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Awesome ! That certainly took some time to do.
 

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Cool video. What was he doing at the 2:20 mark with the blue dye?

It didn't take him that long, it was only 11 mins.
Puts dye on the blade edge that scribes it to find the exact center so he knows how much to grind down on each side. Otherwise you can end up with a lop sided knife. - At least that's what I learned from the LIF forum member EKIM's videos!
 

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no wonder why nice knives are so expensive. cool video thanks for sharing
Only legendary knife makers can get a worthwhile $/hr value....Guys that can sell a knife for $5-$700+ . Most knife makers are working for less than $15 per hour to sell a knife for $150 -$200. It simply takes a long long time to grind, Polish and make a comfortable handle. Add another hour to make a sheath if necessary.
It's the reason I don't consider making knives to sell....they are not worth what my time is worth to me.
 

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Puts dye on the blade edge that scribes it to find the exact center so he knows how much to grind down on each side. Otherwise you can end up with a lop sided knife. - At least that's what I learned from the LIF forum member EKIM's videos!
Exactly. Each side should taper to the same point in the center (unless he was doing a Japanese style knife).

I have to give credit to him for showing a fair deal of skill in knifemaking (and even more in videography), but there are a few things I'm not crazy about:
1) That cylindrical handle is pretty, but I'm sure I'd hate to hold it
2) It's still a knife made from sheet steel. A forged knife has a distal taper in it's shape (which could be achieved from sheet steel too, but isn't in this case). The grind in this case leaves a spine that is of equal thickness all the way up to the first few inches where the taper meets the curve. That makes for a knife that is unnecessarily clunky (one reason I am not a fan of Cutco blades longer than their paring knife) at this length.
3) O1 steel makes for a GREAT carving knife, but it rusts so fast in kitchen use. I just couldn't deal with that.
4) He cuts his burrito in half! Doesn't he know how to eat a burrito?

On that note, I had a relative ask recently about how to throw out old kitchen knives.
I said don't toss them, recycle them with me.

My plan is to re-use the steel into chip carving knives and the like.
 

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This guy does some real cool leather work as well . For me, knife making is a hobby that is also a side business, the proceeds from making the knives pay for the hobby which is nice. For me, I do them in my spare time or while, my real company is making money so I don't really care about hourly rate or how much my time is worth. I look at it this way, If it can be used to pay for itself or be a supplemental income its all good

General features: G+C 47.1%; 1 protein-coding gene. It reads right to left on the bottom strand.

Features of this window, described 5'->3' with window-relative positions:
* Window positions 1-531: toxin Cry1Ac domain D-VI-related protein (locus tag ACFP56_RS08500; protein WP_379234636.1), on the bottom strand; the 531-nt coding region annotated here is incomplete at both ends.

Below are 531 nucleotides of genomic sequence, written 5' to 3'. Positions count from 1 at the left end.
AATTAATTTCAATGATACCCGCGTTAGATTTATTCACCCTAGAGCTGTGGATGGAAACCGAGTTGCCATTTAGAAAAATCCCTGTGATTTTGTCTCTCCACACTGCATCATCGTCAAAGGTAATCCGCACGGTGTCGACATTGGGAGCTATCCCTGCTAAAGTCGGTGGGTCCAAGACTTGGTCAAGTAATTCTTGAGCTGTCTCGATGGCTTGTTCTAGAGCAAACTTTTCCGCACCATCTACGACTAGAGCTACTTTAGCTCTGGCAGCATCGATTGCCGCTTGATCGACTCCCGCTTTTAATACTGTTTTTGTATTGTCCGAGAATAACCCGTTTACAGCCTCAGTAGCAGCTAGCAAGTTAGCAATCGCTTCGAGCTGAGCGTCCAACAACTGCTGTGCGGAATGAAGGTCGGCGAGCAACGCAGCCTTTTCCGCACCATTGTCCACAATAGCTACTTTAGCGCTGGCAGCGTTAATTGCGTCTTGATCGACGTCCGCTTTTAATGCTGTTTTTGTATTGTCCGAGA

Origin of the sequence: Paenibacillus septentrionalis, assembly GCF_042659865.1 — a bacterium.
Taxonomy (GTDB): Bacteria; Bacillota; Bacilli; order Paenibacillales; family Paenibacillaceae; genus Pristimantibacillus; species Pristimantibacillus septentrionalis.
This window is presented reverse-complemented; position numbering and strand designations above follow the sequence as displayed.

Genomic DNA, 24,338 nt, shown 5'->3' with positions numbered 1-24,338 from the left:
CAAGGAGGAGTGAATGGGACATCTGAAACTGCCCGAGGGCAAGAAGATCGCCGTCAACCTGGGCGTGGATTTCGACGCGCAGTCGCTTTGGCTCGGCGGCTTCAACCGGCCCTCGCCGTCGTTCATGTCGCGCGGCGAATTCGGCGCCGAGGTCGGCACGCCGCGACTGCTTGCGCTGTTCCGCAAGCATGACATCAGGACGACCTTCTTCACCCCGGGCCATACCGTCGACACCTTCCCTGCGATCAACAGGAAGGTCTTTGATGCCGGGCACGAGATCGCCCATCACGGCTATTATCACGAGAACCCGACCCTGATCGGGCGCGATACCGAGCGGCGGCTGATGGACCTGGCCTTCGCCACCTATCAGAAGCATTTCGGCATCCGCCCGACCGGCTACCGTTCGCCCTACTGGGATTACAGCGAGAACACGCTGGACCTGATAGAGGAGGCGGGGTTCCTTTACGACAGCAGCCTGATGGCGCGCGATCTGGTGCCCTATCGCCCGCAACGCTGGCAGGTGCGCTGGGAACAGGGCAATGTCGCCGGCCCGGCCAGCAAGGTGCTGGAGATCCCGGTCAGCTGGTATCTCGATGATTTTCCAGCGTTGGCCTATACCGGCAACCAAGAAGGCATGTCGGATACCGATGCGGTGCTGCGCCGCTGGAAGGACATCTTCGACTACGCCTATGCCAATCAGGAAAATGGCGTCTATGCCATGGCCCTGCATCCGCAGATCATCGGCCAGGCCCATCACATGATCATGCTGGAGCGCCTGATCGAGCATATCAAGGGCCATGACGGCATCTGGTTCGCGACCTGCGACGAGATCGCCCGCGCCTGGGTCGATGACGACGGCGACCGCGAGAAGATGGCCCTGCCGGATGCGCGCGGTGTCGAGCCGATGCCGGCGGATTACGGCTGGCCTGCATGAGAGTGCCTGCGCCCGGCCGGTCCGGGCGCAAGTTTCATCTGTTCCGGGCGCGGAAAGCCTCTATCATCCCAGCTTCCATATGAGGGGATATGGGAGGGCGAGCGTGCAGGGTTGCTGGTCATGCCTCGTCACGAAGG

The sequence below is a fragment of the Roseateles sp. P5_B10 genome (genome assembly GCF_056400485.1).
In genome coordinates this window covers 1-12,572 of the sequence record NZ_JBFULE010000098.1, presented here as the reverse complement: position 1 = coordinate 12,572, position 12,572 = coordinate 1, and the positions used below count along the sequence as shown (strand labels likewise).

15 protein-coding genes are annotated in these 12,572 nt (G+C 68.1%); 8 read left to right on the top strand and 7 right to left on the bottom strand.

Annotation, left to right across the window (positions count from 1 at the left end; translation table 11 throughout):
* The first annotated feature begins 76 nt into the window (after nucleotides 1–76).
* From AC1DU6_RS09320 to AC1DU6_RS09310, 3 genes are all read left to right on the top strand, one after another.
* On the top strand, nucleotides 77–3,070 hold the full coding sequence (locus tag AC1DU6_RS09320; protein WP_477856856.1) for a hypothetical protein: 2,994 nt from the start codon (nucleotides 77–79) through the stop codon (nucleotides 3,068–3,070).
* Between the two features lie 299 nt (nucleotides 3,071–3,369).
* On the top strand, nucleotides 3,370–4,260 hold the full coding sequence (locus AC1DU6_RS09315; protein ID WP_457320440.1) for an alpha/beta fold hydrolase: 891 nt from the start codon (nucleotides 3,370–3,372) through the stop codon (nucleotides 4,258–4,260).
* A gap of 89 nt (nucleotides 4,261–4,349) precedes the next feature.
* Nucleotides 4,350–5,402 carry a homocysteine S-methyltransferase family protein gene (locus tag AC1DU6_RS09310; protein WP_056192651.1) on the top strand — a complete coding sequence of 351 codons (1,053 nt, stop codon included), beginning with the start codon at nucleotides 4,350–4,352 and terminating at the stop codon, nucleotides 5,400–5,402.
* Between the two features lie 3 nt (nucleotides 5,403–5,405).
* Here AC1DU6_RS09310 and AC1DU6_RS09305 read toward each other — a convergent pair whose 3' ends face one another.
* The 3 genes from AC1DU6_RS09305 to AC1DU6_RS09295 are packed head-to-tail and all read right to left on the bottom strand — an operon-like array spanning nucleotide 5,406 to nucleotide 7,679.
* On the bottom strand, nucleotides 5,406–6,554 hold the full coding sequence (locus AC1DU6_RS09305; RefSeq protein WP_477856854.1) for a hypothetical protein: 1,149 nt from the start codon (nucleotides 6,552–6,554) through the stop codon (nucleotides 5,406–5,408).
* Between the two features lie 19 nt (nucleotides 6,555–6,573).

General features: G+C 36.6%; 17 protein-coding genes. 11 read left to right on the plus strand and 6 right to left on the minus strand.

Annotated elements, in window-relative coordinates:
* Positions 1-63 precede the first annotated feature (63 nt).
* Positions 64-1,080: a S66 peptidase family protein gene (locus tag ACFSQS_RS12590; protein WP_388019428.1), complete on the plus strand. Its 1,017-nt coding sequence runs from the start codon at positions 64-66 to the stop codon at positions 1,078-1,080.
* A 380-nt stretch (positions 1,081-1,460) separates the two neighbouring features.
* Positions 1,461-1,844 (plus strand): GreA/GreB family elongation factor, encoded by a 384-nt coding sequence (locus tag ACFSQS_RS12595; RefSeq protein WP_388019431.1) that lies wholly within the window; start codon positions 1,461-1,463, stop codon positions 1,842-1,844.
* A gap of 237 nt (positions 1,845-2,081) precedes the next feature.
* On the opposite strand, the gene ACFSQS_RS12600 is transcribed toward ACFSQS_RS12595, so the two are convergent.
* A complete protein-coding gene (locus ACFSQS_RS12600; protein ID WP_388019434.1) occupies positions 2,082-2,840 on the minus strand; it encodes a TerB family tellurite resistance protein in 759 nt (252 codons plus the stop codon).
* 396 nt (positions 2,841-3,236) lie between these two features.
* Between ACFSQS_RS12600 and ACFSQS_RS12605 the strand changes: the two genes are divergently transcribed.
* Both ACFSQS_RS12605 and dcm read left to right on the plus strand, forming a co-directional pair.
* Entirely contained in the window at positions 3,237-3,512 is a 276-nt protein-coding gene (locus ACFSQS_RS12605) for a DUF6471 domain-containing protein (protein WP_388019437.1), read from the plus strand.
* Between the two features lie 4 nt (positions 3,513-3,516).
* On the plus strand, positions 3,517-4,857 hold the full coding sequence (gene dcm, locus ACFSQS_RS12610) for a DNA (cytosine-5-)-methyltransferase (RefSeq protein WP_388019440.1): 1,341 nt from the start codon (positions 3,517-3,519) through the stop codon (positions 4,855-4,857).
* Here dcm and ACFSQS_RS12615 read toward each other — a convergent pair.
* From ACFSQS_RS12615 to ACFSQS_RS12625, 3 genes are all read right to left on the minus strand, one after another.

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Exactly. Each side should taper to the same point in the center (unless he was doing a Japanese style knife).

I have to give credit to him for showing a fair deal of skill in knifemaking (and even more in videography), but there are a few things I'm not crazy about:
1) That cylindrical handle is pretty, but I'm sure I'd hate to hold it
2) It's still a knife made from sheet steel. A forged knife has a distal taper in it's shape (which could be achieved from sheet steel too, but isn't in this case). The grind in this case leaves a spine that is of equal thickness all the way up to the first few inches where the taper meets the curve. That makes for a knife that is unnecessarily clunky (one reason I am not a fan of Cutco blades longer than their paring knife) at this length.
3) O1 steel makes for a GREAT carving knife, but it rusts so fast in kitchen use. I just couldn't deal with that.
4) He cuts his burrito in half! Doesn't he know how to eat a burrito?

On that note, I had a relative ask recently about how to throw out old kitchen knives.
I said don't toss them, recycle them with me.

My plan is to re-use the steel into chip carving knives and the like.
The guy is a pro, he does really high end work, he probably just used whatever steel he had at the time for the video to show the process rather than the end product
 

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The guy is a pro, he does really high end work, he probably just used whatever steel he had at the time for the video to show the process rather than the end product
I'm not saying he is lacking in knife making skills. It is clearly evident that he made exactly what he wanted, and made it very well. I would not have made it that way, but that's not a mark against his execution.
I was just saying he is lacking in burrito eating skills.
 
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